October 7, 2015
In the Book Notes series, authors create and discuss a music playlist that relates in some way to their recently published book.
Diane Cook's dark and boldly imaginative Man V. Nature is one of the decade's finest short story collections.
Booklist wrote of the book:
"Cook's potent and unnerving stories depict ghastly battles between humans and the brute forces of nature. Adept at a stark spookiness in the vein of Shirley Jackson and William Golding, Cook also summons up a lonely weirdness like that of Aimee Bender and George Saunders. Cook writes assuredly of archetypal terror and even more insightfully of hunger—for food, friendship, love, and, above all, survival. A canny, refined, and reverberating debut."
Stream a playlist of these songs at Spotify.
Before I wrote Man V. Nature, I spent six years working as a radio producer for This American Life. In that time I almost never listened to music with lyrics. Part of my job was to score the stories—use music to make scenes more emotional, or to move a narration-heavy moment along at a nice clip. So I was always thinking about, searching for, and auditioning instrumental music. I loved the effect that music had on everything. I loved the endless loop of songs in my head after I left work, when I walked down the streets, rode the subway, even cooked dinner, as though my life had its own score.
As a producer, I'd use that music to highlight a feeling that was already in the story. Now, as a writer, I play it to help me discover or extract some emotion from the thing I'm writing. Some of those songs became so essential to my thinking mind and my emotional life that they are now ritual. I can't work without them. I like their repetitiveness. In general, I like repetition and will play an album or song on repeat all day and not think twice about it.
Of course, now that my job doesn't require instrumentals, I enjoy music with lyrics again. Some of the songs listed below became inextricable from the writing of Man V. Nature. Others came to me later in the process; perhaps validating something I felt about one of the stories or about the world the book was investigating. A couple of these songs just reminded me of a story. The playlist below is a medley of those songs interspersed with my most secret weapon—my official writing playlist.
Bexar Bexar: "KT"— My iTunes will tell you that this song has been played close to 8000 times on my laptop. When I was writing Man V. Nature I most often just put this song on repeat. It was my go to as a producer and my go to as a writer. To me it offers a moody emotional quality that's perfectly balanced. It reads both dark and simply emotive.
Jake Bellows: "New Ocean"—This song was released while I was editing the book. And for the months I did revisions it played on repeat. If there is a soundtrack to the book, this is it. It's uncanny how well they pair. There are eerily similar scenes in the song and in my stories, and the feelings emanating from "New Ocean" are some of the same feelings I get from the book. I love this song. In one story I'd originally written this sentence: The new sea is changing the weather in awful ways, and it's been cold for days. If you read the book, you'll see I changed new sea to new ocean in gratitude to this song for getting me through my edits with a full heart.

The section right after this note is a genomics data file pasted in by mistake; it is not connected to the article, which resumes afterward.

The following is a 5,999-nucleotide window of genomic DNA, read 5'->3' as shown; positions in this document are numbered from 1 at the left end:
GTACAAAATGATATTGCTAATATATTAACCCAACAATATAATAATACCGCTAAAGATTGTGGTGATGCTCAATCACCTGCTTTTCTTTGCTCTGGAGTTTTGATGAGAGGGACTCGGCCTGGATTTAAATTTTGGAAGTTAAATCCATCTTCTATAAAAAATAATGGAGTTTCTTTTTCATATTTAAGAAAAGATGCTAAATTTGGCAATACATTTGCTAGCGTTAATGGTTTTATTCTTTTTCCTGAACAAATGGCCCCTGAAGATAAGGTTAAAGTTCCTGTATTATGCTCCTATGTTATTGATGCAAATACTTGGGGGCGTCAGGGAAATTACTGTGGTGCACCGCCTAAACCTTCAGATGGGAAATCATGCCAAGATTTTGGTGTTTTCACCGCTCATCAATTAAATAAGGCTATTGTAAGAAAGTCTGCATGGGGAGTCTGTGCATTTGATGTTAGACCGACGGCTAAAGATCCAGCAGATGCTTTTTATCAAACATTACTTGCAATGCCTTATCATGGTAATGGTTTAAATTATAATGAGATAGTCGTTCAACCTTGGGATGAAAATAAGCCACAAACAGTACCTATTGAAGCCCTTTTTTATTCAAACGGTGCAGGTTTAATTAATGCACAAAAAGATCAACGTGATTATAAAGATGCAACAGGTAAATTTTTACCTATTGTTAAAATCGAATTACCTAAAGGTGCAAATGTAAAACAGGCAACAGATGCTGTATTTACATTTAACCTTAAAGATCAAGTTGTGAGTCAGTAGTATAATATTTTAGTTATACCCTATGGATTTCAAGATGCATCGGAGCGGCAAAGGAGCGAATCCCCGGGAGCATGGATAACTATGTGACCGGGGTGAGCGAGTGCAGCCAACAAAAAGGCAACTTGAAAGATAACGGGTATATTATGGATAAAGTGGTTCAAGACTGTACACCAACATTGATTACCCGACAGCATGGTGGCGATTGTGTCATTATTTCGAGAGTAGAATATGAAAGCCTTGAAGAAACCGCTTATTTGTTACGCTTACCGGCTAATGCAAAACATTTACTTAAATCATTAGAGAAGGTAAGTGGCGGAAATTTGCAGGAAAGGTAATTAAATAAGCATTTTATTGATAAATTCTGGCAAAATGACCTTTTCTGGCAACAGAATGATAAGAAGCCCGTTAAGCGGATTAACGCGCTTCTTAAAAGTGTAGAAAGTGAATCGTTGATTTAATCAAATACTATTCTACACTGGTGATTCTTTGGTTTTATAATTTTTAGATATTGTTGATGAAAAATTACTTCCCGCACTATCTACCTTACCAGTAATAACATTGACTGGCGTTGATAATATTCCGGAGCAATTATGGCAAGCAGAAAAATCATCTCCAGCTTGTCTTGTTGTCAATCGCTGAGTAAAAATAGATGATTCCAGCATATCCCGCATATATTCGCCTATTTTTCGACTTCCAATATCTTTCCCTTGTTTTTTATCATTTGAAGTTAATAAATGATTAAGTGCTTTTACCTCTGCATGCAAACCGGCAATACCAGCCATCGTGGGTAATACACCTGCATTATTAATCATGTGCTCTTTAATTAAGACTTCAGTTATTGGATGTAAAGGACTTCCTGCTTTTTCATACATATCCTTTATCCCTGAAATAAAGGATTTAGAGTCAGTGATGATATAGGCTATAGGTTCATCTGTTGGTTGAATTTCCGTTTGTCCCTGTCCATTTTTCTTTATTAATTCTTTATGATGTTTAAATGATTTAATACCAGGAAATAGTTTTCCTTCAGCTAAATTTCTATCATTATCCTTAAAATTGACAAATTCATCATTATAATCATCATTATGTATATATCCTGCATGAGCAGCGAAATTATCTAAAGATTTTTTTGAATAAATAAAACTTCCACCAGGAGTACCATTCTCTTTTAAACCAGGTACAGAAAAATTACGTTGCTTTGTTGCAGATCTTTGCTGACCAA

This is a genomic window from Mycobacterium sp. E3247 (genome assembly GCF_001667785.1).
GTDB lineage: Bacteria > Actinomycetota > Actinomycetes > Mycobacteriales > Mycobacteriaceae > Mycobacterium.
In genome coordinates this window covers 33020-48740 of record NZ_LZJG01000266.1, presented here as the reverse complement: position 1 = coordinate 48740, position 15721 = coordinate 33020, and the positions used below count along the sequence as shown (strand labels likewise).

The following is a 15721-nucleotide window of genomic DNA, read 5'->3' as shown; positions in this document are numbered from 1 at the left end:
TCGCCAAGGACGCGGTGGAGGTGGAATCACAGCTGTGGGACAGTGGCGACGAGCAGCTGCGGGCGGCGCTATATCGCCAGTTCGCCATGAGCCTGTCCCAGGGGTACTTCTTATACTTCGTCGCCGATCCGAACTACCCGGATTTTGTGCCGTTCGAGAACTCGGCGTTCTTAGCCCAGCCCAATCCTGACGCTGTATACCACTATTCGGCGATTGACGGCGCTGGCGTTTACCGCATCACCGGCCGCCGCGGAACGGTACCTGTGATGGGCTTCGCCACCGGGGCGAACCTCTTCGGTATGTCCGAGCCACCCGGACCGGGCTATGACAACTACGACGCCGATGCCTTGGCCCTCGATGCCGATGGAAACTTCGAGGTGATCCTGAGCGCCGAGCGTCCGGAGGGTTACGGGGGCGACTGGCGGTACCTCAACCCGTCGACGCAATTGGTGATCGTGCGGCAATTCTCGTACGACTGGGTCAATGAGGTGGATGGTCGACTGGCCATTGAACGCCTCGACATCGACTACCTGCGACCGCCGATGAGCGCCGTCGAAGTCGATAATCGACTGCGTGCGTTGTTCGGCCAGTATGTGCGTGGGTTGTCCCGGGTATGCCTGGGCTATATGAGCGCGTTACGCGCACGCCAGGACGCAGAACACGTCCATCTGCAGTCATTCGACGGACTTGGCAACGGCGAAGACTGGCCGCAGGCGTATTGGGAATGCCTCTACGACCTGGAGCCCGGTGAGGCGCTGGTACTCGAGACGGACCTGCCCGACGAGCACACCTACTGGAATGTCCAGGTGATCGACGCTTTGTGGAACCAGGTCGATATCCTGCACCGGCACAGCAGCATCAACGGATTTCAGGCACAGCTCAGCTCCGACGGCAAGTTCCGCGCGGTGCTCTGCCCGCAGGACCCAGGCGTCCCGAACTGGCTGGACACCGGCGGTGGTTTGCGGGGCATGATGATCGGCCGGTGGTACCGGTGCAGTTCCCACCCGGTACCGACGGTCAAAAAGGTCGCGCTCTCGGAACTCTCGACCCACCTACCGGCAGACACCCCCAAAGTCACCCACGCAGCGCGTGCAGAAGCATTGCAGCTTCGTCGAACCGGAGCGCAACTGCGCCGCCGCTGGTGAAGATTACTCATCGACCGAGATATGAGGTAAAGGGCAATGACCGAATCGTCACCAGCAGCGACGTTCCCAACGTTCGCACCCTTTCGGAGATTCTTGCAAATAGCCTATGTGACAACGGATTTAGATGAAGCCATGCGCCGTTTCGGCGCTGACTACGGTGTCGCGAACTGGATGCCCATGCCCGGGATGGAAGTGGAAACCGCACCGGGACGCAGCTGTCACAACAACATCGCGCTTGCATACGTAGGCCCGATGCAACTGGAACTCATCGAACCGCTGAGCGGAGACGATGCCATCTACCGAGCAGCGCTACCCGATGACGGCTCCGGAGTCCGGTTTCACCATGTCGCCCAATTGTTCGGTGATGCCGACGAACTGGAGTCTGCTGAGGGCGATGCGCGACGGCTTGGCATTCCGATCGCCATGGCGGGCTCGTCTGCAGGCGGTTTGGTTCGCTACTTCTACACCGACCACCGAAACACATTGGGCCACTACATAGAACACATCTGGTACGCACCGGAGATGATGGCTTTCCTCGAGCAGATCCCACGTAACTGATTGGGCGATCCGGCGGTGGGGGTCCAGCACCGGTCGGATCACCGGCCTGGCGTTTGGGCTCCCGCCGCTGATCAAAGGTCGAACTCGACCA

Nick Cave: "Love Letter"—"Moving On," the opening story in Man V. Nature took some time to find its bearings. It took me a while to push the story past the conceit, and make it about a person in the midst of something painful but inevitable, a situation where pathos was not the first concern—order was. The story broke open for me when the narrator writes a kind of love letter to a man she has just met. It's one of the last things I figured out in the story. Once the letter appeared, everything instantly fell together for me. I have always loved Nick Cave for his deep and dangerous emotional sense, which binds love and grief to such devastating effect. The yearning in "Love Letter" is almost too much to bear, and I think, at the key moment where the letter appears in "Moving On", that feeling is the same.
His Name is Alive: "Someday My Blues Will Cover the Earth"—The album Someday My Blues Will Cover the Earth has a sly, sensual end times feel going on. The title song is moody and soulful and mournful and awesome. I really love this band in all their incarnations.
Eels: "The Mansions of Los Feliz"—My ruined cities are not geographically near L.A. but still, "The Mansions of Los Feliz" is a spookily spot-on companion to a couple of stories, "Marrying Up" and "The Way the End of Days Should Be."
Arcade Fire: "Neighborhood #4 (7 Kettles)"—I love that Arcade Fire songs are so full of tumult. Everything is urgent and about to ignite. And, creatively, I love their settings: suburban-esque and in the throes. I especially love the "Neighborhood" series on Funeral, and "Neighborhood #4 (7 Kettles)" is my favorite.
Bexar Bexar: "Aidos"—This song is my second go-to song for writing, though, it's a pretty distant second. I play this one when working on something a bit more ominous and sad. iTunes says I've played it 2937 times.